Date of Award


Access Type

Thesis - Open Access

Degree Name

Master of Science in Aerospace Engineering


Graduate Studies

Committee Chair

Dr. Bertrand Rollin

First Committee Member

Dr. Dongeun Seo

Second Committee Member

Dr. Harihar Khanal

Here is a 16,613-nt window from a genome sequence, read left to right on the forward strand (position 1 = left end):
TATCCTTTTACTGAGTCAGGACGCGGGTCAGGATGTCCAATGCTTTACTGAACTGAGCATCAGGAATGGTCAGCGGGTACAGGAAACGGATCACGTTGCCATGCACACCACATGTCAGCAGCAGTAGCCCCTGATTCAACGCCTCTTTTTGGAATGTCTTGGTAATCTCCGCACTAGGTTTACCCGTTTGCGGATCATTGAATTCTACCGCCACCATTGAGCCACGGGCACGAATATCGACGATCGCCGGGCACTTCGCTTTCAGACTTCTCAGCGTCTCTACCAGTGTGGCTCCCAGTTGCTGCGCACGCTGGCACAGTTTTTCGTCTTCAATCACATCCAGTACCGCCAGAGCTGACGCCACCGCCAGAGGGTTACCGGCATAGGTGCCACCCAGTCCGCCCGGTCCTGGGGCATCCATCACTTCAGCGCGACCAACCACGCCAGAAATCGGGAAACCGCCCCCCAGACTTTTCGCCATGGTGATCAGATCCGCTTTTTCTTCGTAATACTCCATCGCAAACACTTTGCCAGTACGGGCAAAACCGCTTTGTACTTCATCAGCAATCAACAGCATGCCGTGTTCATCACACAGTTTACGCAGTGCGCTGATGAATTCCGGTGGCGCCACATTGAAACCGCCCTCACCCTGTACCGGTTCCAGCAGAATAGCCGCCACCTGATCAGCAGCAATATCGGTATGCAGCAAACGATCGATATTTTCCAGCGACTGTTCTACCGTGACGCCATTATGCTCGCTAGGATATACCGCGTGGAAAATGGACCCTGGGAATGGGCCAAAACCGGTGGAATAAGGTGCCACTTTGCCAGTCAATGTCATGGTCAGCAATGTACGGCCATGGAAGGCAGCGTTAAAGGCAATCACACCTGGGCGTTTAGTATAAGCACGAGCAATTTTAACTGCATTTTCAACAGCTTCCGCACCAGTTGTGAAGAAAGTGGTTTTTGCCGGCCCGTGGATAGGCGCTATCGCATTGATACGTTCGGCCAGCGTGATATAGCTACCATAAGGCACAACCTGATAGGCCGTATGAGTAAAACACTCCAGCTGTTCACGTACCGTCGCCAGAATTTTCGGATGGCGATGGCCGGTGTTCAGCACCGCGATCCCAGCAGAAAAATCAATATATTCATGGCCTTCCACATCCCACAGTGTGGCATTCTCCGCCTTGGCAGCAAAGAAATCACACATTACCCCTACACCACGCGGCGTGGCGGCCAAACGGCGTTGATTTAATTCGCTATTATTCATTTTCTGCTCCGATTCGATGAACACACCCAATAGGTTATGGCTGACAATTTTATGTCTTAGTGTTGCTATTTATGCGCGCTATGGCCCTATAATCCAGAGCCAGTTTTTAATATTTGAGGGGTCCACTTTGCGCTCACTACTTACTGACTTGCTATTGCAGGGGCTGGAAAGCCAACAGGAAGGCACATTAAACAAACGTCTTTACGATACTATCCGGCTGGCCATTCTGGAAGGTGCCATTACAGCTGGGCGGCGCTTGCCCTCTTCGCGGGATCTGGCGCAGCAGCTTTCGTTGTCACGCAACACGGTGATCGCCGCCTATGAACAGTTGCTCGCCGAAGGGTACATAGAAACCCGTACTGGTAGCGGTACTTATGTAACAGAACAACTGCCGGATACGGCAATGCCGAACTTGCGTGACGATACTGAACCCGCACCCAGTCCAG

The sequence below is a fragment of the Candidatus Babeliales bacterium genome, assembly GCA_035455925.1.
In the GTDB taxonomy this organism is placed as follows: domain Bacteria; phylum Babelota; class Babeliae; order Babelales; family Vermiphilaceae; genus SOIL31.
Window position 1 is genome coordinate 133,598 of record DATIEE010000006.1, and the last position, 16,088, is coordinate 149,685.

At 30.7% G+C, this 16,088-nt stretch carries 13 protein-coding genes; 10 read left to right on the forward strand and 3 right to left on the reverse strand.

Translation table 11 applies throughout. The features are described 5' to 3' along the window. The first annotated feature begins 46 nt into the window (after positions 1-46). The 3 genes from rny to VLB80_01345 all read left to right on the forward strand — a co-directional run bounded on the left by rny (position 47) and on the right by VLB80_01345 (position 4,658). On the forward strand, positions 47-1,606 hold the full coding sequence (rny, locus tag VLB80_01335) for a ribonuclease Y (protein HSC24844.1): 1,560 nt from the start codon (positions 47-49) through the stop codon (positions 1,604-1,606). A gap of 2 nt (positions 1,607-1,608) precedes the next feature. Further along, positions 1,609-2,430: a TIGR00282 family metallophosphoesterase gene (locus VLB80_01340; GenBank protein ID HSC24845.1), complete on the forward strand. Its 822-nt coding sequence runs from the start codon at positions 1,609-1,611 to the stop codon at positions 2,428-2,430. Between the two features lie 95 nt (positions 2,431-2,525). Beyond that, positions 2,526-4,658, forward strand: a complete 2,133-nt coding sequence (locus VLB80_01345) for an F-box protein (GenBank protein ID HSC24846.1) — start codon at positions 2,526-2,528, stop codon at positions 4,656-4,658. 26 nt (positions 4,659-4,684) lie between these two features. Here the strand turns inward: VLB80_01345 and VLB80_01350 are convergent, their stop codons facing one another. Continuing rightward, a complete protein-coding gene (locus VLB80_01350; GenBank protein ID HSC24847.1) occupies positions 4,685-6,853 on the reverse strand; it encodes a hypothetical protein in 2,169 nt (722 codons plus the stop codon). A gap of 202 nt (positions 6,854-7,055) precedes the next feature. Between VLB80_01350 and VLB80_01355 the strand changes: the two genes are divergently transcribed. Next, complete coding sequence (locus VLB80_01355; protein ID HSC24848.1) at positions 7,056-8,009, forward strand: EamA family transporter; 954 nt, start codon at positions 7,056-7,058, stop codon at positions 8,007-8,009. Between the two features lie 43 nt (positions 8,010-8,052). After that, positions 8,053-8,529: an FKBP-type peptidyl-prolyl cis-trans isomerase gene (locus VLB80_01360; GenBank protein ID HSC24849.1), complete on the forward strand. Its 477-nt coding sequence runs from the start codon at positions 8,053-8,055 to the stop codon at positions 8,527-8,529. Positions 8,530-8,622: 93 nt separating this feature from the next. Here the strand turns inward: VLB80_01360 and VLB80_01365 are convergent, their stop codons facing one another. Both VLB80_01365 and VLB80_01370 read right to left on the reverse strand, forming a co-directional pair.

This document is aiming toward deepening the understanding of the phenomena of mixing and the effect of the initial conditions in the cylindrical & spherical Richtmyer-Meshkov and Rayleigh-Taylor Instabilities. This work is focused on identifying the most energetic structures of the ow in order to define a reduced order model intended for modeling the evolution of the mixing layer after reshocking the density interface. Initially, Simulations are implemented for the two dimensional case of a cylindrical shock wave convergently approaching an initially wave-like perturbed density discontinuity formed by a target of Sulfur Hexauoride immersed into unshocked air with Atwood number of 0.67. The perturbation is varied by setting different values for the wave amplitude and wave-number; the amplitude and wave-number effects on late-time mixing are studied separately and then such perturbation features are coupled together in the analysis of single- and multi-mode well-defined cylindrical perturbations. The simulation data is then utilized as a mechanism for obtaining a model equation intended to predict the mixing layer evolution using a Proper Orthogonal Decomposition. The ultimate goal of the POD is to model the evolution after reshock which has been the main issue to be tackled since available models fail to predict the extent of the mixing layer after reshocking the interface. Considering three-dimensional effects as in spherical shock-interface interaction gives a better depiction of the small-scale interactions but spherical cases are only quickly addressed. The main effect is the vortex stretching affectation on the vorticity evolution. Furthermore, mixing layers in 3D spherical simulations are found to be wider than its 2D simplified framework. Nonetheless, useful insight is gained by reducing the problen under study to a cylindrical two-dimensional symmetrical system.